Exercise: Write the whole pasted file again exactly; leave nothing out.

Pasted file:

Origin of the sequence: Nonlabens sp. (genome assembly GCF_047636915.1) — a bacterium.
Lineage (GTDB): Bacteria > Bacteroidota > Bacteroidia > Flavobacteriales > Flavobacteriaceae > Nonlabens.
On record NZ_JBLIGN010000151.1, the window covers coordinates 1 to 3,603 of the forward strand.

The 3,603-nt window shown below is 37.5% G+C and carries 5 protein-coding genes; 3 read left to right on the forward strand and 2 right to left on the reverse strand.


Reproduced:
Origin of the sequence: Nonlabens sp. (genome assembly GCF_047636915.1) — a bacterium.
Lineage (GTDB): Bacteria > Bacteroidota > Bacteroidia > Flavobacteriales > Flavobacteriaceae > Nonlabens.
On record NZ_JBLIGN010000151.1, the window covers coordinates 1 to 3,603 of the forward strand.

The 3,603-nt window shown below is 37.5% G+C and carries 5 protein-coding genes; 3 read left to right on the forward strand and 2 right to left on the reverse strand.